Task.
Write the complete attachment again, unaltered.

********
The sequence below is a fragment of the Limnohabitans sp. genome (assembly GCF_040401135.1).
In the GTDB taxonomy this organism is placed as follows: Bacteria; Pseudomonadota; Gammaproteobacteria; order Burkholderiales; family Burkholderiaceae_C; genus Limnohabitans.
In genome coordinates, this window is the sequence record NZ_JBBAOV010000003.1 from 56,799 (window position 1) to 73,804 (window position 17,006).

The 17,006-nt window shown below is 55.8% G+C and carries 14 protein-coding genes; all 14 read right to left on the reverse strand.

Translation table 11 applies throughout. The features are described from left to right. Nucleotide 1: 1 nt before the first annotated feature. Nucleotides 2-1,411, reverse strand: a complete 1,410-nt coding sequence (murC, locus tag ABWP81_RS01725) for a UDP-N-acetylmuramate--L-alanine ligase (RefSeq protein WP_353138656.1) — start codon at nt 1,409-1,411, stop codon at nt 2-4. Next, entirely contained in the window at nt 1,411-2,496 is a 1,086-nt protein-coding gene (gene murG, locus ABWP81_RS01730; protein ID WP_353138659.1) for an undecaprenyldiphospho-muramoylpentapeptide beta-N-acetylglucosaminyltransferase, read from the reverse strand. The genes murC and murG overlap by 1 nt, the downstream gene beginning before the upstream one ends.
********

The sequence below is a fragment of the Limnohabitans sp. genome (assembly GCF_040401135.1).
In the GTDB taxonomy this organism is placed as follows: Bacteria; Pseudomonadota; Gammaproteobacteria; order Burkholderiales; family Burkholderiaceae_C; genus Limnohabitans.
In genome coordinates, this window is the sequence record NZ_JBBAOV010000003.1 from 56,799 (window position 1) to 73,804 (window position 17,006).

The 17,006-nt window shown below is 55.8% G+C and carries 14 protein-coding genes; all 14 read right to left on the reverse strand.

Translation table 11 applies throughout. The features are described from left to right. Nucleotide 1: 1 nt before the first annotated feature. Nucleotides 2-1,411, reverse strand: a complete 1,410-nt coding sequence (murC, locus tag ABWP81_RS01725) for a UDP-N-acetylmuramate--L-alanine ligase (RefSeq protein WP_353138656.1) — start codon at nt 1,409-1,411, stop codon at nt 2-4. Next, entirely contained in the window at nt 1,411-2,496 is a 1,086-nt protein-coding gene (gene murG, locus ABWP81_RS01730; protein ID WP_353138659.1) for an undecaprenyldiphospho-muramoylpentapeptide beta-N-acetylglucosaminyltransferase, read from the reverse strand. The genes murC and murG overlap by 1 nt, the downstream gene beginning before the upstream one ends.